If you're a school or district leader who is considering using education technology and digital learning in your schools, stop.
Technology can play a huge role in boosting student achievement, but simply slapping a netbook on top of a textbook is not enough. Before making a technology purchase, school and district leaders must develop a plan for how they will use digital learning -- the effective use of technology to improve student learning outcomes -- to address their school or district's specific challenges and learning goals.
During the next 24 months, the nation's education landscape will change greatly as states and districts face numerous challenges, including dealing with shrinking budgets, implementing college- and career-ready standards for all students; and using technology-administered assessments to gauge student comprehension and learning. District and school leaders can realize a significant opportunity by adopting and implementing digital learning to help meet these challenges while also achieving the goal of college and career readiness for all students.
That's why my organization, the Alliance for Excellent Education, recently launched Project 24, a ground-breaking new initiative to help school districts think strategically about how to integrate technology into instruction to ensure student learning is more engaged, rigorous, and relevant. Inspired by districts like Quakertown Community School District (PA), Mooresville Graded School District (NC), Dysart Unified School District (AZ), and Cajon Valley Union School District (CA), and working with a wide range of national partners, the Alliance marshaled top-level educators and assembled a digital learning planning framework that will encourage and support districts working to transform learning in their schools.
Technology provides students with access to both online and traditional classroom opportunities that leverage data systems and interactive software -- that may not normally be available -- to engage and support students. With comprehensive planning and teacher support, technology can be an equalizer by providing the same educational opportunities to low-income students and students of color as it does to more affluent students. Technology can also be used to tailor learning based on each student's needs.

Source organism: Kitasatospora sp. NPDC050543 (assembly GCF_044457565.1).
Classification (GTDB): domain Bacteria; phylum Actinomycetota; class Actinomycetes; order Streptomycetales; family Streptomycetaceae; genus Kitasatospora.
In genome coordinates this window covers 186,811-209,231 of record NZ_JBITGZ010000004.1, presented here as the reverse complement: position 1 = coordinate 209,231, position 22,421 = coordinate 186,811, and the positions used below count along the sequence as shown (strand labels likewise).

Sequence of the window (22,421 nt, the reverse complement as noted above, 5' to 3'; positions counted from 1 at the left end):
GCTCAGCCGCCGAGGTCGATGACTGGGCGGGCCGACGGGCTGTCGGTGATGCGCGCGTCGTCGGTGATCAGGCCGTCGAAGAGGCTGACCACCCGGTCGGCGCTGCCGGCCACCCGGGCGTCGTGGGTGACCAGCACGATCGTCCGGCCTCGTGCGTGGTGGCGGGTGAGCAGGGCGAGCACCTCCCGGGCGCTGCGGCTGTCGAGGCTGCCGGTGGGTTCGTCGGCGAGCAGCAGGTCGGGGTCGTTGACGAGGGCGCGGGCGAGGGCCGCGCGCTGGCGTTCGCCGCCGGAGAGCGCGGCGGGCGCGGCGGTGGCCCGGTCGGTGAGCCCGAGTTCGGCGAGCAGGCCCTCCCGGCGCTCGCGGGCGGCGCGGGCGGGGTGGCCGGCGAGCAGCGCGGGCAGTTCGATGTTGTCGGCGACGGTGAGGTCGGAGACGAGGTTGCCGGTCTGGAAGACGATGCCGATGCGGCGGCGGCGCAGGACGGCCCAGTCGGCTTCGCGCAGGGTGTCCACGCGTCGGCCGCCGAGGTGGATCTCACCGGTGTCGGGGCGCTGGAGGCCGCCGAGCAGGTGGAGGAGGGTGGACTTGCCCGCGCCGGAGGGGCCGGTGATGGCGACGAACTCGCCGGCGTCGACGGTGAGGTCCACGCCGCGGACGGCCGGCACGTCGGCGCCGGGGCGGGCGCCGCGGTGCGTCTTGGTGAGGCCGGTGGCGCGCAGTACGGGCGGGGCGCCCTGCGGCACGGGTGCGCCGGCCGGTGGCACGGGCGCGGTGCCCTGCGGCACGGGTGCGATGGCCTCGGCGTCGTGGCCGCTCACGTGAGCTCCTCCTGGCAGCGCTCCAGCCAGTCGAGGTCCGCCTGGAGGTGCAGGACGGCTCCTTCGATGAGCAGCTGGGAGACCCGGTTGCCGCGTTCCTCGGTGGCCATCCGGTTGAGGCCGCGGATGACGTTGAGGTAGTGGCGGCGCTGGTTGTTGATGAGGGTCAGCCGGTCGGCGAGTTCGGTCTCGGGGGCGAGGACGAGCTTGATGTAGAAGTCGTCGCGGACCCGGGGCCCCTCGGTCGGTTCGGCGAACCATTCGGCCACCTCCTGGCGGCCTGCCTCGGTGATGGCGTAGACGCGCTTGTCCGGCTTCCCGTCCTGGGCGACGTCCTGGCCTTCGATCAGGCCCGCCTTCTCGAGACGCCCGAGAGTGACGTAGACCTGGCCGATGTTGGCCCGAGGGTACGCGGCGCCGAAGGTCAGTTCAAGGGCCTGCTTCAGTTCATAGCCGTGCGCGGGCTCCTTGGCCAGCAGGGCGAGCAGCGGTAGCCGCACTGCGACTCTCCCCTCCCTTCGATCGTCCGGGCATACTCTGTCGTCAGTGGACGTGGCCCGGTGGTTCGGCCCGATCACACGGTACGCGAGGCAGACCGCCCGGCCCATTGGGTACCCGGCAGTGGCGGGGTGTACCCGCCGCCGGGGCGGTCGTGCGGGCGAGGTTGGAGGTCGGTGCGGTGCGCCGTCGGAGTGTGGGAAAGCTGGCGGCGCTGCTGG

Effective digital learning provides technological tools that allow teachers to be designers of each student's individual pathway for achieving success. Technology enhances the teacher's role in the classroom by opening up new opportunities for instructional strategies and digital content and resources. Additionally, online professional development opportunities can connect teachers with mentors and expert colleagues worldwide, which enables real-time collaboration on lesson plans and best practices.
Around the country, leading-edge school districts, such as those referenced above, demonstrate that technology can improve learning outcomes. But for many districts, sorting out the complexities of technology can be chaotic and overwhelming. In my travels around the country, I hear from many school and district leaders who tell me they are inspired but don't know where to start and need advice on which way to go.
Many have turned to Project 24, where individual school districts assemble a team of leaders and take a self assessment as a first step in the planning process. In return, each team receives a set of tools and resources to plan how to implement strategic use of digital tools in key areas, such as academic supports; budget and resources; curriculum and instruction; data and assessments; professional learning; technology and infrastructure; and use of time.
In addition the Alliance recently announced that participating districts will have access to a Massive Open Online Course for Educators (MOOC-Ed). This seven-week course, developed in partnership with the Friday Institute for Educational Innovation at North Carolina State University, provides a new type of learning experience for education leaders that will help them identify the potential of technology-enabled learning opportunities. The MOOC-Ed course began on April 8. More than 2,000 individuals are participating in the course, and that number continues to grow.
More than 500 school districts -- representing approximately nine million students from forty-two states and the District of Columbia -- have already signed up to participate in Project 24. These districts' leaders know that the objective is not having the latest technology; it's about improving learning by implementing reliable, common-sense solutions that support teachers and engage students.
The critical decisions district leaders face today about technology adoption and implementation will have an impact on students for the next decade. As the old saying goes, "The best time to plant a tree was 20 ago; the second best time is today." The clock is ticking, and the time to plan is now.
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